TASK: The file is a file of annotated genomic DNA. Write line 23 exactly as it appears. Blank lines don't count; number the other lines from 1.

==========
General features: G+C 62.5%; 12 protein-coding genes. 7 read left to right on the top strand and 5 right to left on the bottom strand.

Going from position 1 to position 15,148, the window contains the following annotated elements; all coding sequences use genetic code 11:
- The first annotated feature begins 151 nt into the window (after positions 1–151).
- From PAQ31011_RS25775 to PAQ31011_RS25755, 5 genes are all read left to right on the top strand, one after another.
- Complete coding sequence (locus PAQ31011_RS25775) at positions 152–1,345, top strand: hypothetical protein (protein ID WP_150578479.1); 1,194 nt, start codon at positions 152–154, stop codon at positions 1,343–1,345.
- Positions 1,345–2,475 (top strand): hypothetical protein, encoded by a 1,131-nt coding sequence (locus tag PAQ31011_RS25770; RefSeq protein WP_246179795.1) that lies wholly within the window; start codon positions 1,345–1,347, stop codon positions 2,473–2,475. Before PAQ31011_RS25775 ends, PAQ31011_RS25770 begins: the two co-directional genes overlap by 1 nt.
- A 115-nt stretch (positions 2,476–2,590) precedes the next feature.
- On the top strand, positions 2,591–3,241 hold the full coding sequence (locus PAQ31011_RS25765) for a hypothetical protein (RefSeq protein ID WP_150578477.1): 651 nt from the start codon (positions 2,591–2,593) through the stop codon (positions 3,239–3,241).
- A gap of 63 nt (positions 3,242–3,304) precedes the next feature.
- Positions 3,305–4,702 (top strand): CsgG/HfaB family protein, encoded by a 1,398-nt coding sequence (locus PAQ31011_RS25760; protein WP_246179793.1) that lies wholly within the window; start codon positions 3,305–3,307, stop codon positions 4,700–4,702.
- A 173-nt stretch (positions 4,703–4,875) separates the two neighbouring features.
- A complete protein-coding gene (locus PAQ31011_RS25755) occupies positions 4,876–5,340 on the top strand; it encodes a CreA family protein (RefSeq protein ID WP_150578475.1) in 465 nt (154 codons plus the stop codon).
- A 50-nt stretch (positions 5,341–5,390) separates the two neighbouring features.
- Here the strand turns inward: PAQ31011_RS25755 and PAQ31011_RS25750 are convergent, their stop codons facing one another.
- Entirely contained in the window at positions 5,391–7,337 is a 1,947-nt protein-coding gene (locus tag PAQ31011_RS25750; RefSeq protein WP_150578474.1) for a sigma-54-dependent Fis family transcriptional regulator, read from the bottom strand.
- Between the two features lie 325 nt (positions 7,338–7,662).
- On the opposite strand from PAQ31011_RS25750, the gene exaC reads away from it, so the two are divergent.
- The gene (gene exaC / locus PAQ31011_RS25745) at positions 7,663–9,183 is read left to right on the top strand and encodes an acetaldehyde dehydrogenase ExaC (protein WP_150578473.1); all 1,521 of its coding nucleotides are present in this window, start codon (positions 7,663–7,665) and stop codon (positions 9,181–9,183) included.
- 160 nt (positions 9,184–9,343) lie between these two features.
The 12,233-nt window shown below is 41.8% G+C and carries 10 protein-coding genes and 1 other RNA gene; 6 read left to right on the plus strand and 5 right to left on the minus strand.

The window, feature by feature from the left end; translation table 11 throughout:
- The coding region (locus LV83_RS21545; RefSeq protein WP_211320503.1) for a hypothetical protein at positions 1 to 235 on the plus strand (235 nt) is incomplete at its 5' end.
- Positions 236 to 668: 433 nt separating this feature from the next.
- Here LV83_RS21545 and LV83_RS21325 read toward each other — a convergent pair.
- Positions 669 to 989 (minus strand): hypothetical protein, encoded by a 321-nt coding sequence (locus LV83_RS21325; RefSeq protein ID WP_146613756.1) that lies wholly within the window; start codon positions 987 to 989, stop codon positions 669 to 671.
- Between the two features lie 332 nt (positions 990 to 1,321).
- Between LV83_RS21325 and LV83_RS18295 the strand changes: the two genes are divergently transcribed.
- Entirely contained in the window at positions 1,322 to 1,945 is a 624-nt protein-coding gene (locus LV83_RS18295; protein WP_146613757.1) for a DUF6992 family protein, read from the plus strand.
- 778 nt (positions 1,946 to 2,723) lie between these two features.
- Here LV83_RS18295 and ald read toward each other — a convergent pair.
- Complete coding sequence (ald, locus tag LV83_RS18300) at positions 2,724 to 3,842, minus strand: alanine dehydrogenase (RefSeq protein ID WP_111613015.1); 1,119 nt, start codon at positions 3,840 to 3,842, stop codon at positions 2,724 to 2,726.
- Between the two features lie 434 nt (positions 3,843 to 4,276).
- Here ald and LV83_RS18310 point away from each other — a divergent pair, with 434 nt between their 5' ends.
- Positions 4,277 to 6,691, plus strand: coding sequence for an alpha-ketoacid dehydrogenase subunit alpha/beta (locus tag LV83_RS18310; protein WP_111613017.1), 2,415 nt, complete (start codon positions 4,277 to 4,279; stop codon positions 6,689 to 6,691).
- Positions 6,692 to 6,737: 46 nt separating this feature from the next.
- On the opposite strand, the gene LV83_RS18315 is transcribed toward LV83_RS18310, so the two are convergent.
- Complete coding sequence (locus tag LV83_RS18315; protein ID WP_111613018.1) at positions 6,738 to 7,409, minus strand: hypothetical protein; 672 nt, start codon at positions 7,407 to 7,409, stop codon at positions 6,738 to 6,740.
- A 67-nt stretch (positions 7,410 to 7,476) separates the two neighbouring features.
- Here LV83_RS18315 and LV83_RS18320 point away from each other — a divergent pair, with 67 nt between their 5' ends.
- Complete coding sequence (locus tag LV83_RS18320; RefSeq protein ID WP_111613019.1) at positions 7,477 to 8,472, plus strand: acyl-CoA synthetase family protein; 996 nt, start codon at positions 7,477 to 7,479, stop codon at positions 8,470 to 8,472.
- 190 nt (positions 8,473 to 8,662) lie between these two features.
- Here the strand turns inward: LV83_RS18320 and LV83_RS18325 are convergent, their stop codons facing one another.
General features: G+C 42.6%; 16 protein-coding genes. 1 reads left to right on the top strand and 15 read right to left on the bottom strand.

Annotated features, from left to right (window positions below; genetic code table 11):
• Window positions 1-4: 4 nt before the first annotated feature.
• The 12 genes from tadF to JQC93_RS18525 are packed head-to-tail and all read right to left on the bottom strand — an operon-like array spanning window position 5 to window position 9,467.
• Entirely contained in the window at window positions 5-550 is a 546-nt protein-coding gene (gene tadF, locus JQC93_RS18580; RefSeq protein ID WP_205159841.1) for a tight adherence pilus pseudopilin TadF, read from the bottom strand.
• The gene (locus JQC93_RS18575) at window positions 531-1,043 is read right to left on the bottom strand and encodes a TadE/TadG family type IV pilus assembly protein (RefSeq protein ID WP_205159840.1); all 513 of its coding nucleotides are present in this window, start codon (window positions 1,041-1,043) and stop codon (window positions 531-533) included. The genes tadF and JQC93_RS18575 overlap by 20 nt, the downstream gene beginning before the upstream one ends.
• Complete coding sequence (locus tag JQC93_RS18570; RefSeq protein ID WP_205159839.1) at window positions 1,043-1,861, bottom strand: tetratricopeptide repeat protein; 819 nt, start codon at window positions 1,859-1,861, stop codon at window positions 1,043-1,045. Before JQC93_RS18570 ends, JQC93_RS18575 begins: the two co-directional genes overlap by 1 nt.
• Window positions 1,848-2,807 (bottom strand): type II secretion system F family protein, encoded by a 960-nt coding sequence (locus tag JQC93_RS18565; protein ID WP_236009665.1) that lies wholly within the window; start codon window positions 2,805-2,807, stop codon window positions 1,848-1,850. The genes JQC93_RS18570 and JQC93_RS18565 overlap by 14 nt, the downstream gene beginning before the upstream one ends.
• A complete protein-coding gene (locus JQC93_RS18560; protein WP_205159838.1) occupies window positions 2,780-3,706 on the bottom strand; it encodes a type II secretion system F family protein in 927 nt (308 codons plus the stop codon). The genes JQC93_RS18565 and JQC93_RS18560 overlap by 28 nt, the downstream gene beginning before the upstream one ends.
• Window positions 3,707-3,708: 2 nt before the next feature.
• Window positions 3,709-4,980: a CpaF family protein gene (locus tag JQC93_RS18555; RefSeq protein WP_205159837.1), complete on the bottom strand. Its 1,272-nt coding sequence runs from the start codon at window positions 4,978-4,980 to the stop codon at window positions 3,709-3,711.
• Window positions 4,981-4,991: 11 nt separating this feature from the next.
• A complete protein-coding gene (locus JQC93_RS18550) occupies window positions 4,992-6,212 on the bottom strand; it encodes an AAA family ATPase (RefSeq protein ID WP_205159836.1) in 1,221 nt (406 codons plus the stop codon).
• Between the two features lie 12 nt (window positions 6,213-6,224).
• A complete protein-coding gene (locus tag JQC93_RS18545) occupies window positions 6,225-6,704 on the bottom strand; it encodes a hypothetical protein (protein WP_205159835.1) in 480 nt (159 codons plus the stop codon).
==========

- Positions 236 to 668: 433 nt separating this feature from the next.